The European Union has never experienced the withdrawal of one of its member states and the EU treaty does not provide much detail on the process to be followed. Here we take a look at what we know about the process and clarify what it means for the NHS.
What is Article 50 of the EU treaty?
Article 50 of the EU treaty says that if a member decides to leave the EU, there will be a period of two years for the leave agreement to be conducted, starting from the moment a formal notification is submitted from the government of the member state to the EU. If required, this period of time can be extended.
Negotiations will be long and complex, and the EU has made clear that the UK cannot cherry-pick the terms of its new relationship with the EU after Brexit, stressing that the EU's four principles – free movement of goods, services, people and capital – cannot be split up.
Now Article 50 has been triggered, what is the process and timescale for the UK withdrawing from the European Union?
On 29 March 2017, Theresa May, the Prime Minister of the UK, sent a letter to President of the Council of the European Union to inform him of the UK’s intention to leave the EU, and to invoke Article 50.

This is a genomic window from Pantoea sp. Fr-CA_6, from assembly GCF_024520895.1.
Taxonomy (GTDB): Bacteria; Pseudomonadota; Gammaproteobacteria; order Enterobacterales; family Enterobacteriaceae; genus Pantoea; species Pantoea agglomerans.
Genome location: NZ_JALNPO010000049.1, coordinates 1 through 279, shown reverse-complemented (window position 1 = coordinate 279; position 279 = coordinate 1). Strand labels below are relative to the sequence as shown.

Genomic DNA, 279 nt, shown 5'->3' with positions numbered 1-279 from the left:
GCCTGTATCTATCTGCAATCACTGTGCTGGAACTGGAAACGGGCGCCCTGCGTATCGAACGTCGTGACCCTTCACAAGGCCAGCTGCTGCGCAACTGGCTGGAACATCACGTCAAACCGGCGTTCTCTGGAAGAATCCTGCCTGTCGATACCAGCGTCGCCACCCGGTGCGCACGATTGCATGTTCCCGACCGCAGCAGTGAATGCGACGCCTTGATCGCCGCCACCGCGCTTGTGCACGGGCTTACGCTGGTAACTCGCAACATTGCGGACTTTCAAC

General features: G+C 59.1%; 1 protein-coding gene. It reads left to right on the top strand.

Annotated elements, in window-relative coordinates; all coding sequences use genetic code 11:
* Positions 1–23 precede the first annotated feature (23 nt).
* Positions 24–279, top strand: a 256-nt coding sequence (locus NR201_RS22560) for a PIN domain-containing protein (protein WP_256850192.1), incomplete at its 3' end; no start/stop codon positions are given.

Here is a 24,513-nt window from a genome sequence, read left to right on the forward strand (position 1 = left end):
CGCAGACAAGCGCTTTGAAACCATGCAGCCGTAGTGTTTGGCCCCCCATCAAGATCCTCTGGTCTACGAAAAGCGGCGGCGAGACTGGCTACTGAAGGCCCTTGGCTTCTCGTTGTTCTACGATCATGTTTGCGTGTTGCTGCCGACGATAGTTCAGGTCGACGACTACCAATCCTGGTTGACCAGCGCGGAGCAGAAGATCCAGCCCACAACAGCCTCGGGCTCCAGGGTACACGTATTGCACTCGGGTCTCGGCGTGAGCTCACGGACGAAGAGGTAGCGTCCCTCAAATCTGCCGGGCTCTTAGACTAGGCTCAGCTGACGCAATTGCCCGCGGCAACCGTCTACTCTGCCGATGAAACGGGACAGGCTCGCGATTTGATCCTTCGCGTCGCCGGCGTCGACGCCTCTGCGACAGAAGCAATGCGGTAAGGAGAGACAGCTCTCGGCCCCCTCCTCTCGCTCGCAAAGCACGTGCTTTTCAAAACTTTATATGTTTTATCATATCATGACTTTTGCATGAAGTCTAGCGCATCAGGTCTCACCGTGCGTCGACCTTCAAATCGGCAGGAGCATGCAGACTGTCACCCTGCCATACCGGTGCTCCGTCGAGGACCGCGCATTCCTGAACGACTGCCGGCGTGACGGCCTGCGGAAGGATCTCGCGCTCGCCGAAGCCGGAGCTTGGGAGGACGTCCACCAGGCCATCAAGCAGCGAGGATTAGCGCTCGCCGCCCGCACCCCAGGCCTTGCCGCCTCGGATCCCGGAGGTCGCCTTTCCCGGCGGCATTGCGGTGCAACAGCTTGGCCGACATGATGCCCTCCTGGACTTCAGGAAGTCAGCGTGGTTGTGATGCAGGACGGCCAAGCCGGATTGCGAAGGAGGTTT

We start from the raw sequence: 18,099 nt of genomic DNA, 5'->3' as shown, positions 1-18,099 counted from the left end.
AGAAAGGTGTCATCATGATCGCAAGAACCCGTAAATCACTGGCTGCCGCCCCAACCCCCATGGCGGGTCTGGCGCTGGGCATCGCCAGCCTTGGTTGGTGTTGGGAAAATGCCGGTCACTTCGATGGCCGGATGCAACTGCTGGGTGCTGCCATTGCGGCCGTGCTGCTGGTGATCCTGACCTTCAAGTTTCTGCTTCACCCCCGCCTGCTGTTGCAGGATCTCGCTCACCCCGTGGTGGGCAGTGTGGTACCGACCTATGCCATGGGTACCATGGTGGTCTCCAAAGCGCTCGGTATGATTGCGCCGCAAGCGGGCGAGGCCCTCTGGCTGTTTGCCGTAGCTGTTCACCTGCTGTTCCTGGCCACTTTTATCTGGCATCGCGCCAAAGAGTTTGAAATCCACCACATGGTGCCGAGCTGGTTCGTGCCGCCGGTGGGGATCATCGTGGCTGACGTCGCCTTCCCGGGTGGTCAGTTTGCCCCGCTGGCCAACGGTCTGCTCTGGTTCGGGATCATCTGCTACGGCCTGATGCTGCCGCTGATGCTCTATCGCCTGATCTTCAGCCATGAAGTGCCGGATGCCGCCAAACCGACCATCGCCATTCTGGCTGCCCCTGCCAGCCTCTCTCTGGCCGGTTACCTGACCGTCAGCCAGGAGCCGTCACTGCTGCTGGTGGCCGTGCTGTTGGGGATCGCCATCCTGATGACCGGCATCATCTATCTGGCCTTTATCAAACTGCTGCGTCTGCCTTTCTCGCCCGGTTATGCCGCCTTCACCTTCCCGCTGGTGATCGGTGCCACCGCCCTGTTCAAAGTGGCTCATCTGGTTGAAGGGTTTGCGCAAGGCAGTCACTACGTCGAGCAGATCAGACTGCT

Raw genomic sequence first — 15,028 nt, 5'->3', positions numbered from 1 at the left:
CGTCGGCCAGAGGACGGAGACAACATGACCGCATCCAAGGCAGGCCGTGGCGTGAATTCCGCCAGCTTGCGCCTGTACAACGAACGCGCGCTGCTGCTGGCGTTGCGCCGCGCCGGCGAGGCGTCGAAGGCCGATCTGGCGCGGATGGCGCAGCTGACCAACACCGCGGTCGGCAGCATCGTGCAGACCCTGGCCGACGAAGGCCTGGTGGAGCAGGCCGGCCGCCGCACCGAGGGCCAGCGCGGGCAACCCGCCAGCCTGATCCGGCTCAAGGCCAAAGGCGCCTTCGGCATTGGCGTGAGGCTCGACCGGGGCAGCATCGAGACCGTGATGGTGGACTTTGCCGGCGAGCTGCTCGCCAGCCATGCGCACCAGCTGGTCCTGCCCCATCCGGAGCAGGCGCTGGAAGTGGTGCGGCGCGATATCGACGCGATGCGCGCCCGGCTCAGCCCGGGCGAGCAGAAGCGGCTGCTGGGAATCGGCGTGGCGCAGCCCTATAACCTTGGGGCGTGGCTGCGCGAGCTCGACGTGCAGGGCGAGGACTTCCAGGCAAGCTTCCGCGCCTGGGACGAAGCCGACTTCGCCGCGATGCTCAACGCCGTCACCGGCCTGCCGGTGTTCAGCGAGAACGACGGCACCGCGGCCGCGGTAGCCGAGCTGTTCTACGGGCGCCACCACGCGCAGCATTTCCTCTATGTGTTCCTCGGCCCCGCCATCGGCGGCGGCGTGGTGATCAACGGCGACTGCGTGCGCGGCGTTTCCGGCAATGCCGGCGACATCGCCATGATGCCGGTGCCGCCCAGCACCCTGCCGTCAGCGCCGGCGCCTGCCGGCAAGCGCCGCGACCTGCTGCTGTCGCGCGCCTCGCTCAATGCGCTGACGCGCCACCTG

Until the moment the UK formally leaves the EU, it remains a full member and all EU policy and law will continue to apply.
The rights of EU citizens working in the NHS will be unaffected during this period and NHS employers can continue as before to recruit staff from EU countries. The UK will continue to receive EU funding and be able to participate as partners in the different EU funding programmes.
This European Commission factsheet on the Article 50 process gives an indication of timescales and key milestones in the process. We have also produced an infographic on key decisions for the NHS during the exit negotiations.
Conduct of negotiations
On 19 June 2017, both the European Commission and the UK government agreed the terms of reference, which set out the guiding principles for the conduct of the Brexit negotiations.
Negotiations have been following the sequence set out by the EU 27, with terms of the divorce being addressed first, namely citizens rights, agreement on the financial settlement and the border separating Northern Ireland and the Republic of Ireland, followed by negotiations on the UK's future relationship with the EU.
You can keep up to date with the negotiations via the European Commission's dedicated Article 50 Task Force website.
What sort of future relationship is the UK government seeking with the EU post-Brexit and what are the main priorities for the EU?